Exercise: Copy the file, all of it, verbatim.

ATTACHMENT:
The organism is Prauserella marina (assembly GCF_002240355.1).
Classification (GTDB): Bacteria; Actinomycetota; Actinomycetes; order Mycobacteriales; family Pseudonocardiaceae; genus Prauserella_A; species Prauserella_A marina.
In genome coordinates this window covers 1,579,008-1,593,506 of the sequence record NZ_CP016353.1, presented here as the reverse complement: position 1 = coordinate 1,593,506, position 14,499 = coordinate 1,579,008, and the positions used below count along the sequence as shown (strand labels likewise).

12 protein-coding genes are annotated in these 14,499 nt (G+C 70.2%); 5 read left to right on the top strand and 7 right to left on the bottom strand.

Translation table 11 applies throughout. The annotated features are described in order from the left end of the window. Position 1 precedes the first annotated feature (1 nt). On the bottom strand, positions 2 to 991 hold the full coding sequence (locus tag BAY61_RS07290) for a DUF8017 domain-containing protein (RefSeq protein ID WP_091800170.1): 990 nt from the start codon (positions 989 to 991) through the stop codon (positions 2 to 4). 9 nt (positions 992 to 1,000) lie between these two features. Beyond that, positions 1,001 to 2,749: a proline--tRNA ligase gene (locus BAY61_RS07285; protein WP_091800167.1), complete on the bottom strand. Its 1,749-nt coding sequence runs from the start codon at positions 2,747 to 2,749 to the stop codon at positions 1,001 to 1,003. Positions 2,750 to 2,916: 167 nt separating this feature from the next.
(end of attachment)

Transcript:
The organism is Prauserella marina (assembly GCF_002240355.1).
Classification (GTDB): Bacteria; Actinomycetota; Actinomycetes; order Mycobacteriales; family Pseudonocardiaceae; genus Prauserella_A; species Prauserella_A marina.
In genome coordinates this window covers 1,579,008-1,593,506 of the sequence record NZ_CP016353.1, presented here as the reverse complement: position 1 = coordinate 1,593,506, position 14,499 = coordinate 1,579,008, and the positions used below count along the sequence as shown (strand labels likewise).

12 protein-coding genes are annotated in these 14,499 nt (G+C 70.2%); 5 read left to right on the top strand and 7 right to left on the bottom strand.

Translation table 11 applies throughout. The annotated features are described in order from the left end of the window. Position 1 precedes the first annotated feature (1 nt). On the bottom strand, positions 2 to 991 hold the full coding sequence (locus tag BAY61_RS07290) for a DUF8017 domain-containing protein (RefSeq protein ID WP_091800170.1): 990 nt from the start codon (positions 989 to 991) through the stop codon (positions 2 to 4). 9 nt (positions 992 to 1,000) lie between these two features. Beyond that, positions 1,001 to 2,749: a proline--tRNA ligase gene (locus BAY61_RS07285; protein WP_091800167.1), complete on the bottom strand. Its 1,749-nt coding sequence runs from the start codon at positions 2,747 to 2,749 to the stop codon at positions 1,001 to 1,003. Positions 2,750 to 2,916: 167 nt separating this feature from the next.